How to travel with kids

Our Top 5 Tips for Long-Term Family Travel

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Everyone knows that traveling can be complicated and expensive. Moving to and settling into a foreign country can often soak up a big portion of your budget. In an ideal world, I would sit and prepare each destination thoroughly–I would apply for visas, have passports at the ready, obtain foreign currency, research where to sleep, check bus schedules, purchase flights, brush up on sanitation standards, make a list of important contacts, pack all the essentials, talk to the kids about street smarts, plan activities for the kids, buy travel insurance, stock up on medicines, and more, and more… But with kids, things never happen the way you imagine they will. A week before setting off, one of them wakes up with a fever or a rash. Or you get a phone call that ruins everything. Or one of the kids has a birthday two days before the flight. Or the weather decides to mess with you. Suddenly, the fantasy of quiet and peaceful preparations evaporates.

The last few days before embarking on your family’s journey will challenge the nerves and patience of the whole brood… or maybe it’s just us! In any case, my advice would be to take under consideration that there will be complications and prepare (and react) accordingly.


1. Plan in advance!

Make up your mind about your destination a long time in advance. Do your homework and check everything you need with plenty of time left. Don’t wait for the last moment (and I say this from experience… I have never once decided my next destination with enough time left! I make decisions three days before my visa runs out, and I usually get lucky). A lot of times, you have to be careful when managing your time. If you have to apply for visa in advance, how long does it take for the document to process? Sometimes you have to show a flight ticket out of the country at immigration, or there are other details you need to know. What about your budget? The first few days in any new place are not easy, and they will always cost more money. Make sure you have done your research.


2. Return to your favorite places.

As your family begins to travel, there will be certain restaurants, hotels, cities, and entire countries you’ll connect with. Strengthening these bonds will further your family’s establishment as global citizens. Returning to a loved location, where I already know the cost of a taxi from the airport, where to sleep for the first few nights, and get coffee in the morning, is a relief and a joy. That’s why I prefer to include some places we are familiar with in our itinerary.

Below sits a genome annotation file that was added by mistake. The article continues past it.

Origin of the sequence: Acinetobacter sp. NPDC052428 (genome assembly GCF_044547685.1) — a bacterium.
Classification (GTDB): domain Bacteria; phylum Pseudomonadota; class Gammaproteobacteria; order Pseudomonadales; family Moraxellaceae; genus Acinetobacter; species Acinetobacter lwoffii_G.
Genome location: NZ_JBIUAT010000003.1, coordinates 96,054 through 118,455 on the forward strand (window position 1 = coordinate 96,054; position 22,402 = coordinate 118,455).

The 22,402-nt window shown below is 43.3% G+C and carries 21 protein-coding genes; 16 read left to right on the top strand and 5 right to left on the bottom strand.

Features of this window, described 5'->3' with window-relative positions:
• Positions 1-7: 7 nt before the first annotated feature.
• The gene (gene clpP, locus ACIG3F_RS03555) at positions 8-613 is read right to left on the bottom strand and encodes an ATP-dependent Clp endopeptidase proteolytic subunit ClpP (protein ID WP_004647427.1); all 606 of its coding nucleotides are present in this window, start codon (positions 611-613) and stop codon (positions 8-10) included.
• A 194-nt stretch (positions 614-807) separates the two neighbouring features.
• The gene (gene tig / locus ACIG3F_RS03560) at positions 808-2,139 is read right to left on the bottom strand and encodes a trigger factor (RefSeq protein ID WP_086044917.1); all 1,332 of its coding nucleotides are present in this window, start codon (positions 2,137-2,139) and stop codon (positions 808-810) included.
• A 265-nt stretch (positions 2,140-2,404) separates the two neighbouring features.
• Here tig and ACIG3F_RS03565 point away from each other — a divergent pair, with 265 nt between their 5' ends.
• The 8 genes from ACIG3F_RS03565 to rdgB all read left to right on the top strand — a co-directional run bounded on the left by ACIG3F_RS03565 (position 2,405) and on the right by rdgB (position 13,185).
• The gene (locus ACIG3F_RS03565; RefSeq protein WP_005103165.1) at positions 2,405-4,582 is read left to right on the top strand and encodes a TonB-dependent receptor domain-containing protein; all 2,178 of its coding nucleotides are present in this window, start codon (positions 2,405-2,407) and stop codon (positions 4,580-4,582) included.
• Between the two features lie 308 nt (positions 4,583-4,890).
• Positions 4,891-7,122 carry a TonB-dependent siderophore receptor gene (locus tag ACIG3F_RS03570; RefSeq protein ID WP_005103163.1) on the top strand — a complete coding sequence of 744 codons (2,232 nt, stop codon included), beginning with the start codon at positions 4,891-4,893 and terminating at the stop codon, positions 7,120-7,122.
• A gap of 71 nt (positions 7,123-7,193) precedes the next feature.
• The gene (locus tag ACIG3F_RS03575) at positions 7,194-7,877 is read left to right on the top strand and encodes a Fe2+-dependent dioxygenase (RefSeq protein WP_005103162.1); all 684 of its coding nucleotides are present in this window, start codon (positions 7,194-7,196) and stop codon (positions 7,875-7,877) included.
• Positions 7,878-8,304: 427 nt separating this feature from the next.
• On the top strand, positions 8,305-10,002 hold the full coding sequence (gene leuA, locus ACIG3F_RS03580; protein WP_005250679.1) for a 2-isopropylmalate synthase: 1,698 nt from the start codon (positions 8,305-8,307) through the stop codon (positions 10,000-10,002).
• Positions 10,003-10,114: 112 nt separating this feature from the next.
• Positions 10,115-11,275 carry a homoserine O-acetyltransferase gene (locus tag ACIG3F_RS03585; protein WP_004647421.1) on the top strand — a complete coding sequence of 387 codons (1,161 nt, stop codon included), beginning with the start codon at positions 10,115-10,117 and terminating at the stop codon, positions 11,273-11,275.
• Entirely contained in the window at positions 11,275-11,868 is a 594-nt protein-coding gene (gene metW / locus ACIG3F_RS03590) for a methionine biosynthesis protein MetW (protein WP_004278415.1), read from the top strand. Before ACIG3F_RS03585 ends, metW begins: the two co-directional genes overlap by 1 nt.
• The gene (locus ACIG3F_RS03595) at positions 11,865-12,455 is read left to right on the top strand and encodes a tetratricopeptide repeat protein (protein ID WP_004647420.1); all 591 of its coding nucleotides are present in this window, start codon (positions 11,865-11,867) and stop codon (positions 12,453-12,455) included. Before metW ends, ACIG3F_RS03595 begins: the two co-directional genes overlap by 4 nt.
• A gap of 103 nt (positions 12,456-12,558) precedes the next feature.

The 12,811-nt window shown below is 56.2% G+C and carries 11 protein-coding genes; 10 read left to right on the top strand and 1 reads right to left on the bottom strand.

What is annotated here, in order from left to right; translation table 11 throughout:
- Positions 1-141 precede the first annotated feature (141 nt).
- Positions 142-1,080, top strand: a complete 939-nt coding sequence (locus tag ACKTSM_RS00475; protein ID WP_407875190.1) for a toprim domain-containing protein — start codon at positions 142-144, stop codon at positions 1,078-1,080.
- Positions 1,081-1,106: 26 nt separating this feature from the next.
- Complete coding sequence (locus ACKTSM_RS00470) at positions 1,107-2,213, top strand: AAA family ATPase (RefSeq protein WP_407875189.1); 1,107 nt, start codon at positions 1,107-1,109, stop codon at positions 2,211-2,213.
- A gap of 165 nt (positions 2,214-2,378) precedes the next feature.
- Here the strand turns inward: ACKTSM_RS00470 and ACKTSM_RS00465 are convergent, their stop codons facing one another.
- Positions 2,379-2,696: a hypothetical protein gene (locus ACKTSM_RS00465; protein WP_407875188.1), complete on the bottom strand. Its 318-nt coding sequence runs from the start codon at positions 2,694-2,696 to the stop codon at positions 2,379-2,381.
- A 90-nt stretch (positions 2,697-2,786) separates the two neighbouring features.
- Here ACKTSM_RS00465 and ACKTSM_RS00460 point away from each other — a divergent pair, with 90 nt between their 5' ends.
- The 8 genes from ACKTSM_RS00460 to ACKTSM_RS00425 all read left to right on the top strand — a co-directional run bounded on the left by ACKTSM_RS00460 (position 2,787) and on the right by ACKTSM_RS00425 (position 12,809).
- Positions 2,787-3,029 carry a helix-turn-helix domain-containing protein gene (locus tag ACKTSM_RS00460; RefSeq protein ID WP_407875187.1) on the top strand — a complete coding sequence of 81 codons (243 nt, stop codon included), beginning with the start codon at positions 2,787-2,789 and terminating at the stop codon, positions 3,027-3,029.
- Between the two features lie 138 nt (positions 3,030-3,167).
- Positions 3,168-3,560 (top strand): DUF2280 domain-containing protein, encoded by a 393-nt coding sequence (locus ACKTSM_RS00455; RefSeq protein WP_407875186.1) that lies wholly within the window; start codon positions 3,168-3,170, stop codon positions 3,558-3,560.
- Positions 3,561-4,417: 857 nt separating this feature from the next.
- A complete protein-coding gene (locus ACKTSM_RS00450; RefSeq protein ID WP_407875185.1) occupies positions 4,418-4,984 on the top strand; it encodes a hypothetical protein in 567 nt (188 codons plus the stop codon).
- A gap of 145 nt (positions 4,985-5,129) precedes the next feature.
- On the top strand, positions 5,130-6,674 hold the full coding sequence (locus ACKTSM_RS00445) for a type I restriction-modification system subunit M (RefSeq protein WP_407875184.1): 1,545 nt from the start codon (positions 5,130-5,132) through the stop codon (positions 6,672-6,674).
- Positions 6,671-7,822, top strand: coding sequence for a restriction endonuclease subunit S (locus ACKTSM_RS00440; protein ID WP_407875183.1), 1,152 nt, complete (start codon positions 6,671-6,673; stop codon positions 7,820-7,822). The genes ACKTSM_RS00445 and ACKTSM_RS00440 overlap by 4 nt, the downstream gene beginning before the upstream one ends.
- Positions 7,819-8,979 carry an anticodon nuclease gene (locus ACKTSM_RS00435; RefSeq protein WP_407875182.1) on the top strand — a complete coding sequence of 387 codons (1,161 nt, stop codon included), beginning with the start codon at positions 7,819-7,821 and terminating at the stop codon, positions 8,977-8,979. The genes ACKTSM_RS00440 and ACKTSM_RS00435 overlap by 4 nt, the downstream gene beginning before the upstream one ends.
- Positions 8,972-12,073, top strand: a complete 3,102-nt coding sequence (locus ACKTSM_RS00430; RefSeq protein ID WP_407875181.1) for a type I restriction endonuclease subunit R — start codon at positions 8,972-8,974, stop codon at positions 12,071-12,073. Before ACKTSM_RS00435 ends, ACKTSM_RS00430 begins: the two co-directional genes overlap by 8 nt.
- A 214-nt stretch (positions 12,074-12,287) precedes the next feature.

3. Prepare and take care of your bodies.

A few days before you relocate, make sure you eat nutritious meals! Take special care that you’re eating things that help the body make serotonin, which has a calming effect. Because relocating creates temporary unbalance, consider the chances of illness, allergies, and emotional sensitivity increasing. It’s vital that you watch yourself and your energy levels. From the parent’s perspective, settling into a new country doesn’t end when the luggage arrive at baggage claim–it ends when your lifestyles are comfortable. Never forget about jet-lag, even when the time difference is negligible. Until then, just try to establish regular sleeping hours and meals.


4. Take your time.

When I get to a new place, I don’t explore everything as soon as possible. I take my time. First, I dedicate two or three days to physical and mental recovery. I hang near my house, discover the neighborhood slowly, and let the kids get used to the surroundings. Traveling long-term is different to a short vacation, because you have the luxury to blend in slowly. Take in the atmosphere and settle in at your own pace.


5. Celebrate your accomplishments!

Relocating challenges your abilities as families and individuals. Recognize the strides each member of the family makes as travelers. When I look at my kids and see how the handle themselves in the busy streets of Manila, Kathmandu, or Saigon a day after we landed there, ready to explore and experience and taste without batting an eyebrow, I understand just how traveling is a wonderful gift I am sharing with them.

Try the k-12 program for remote and on -the -road schooling :-).


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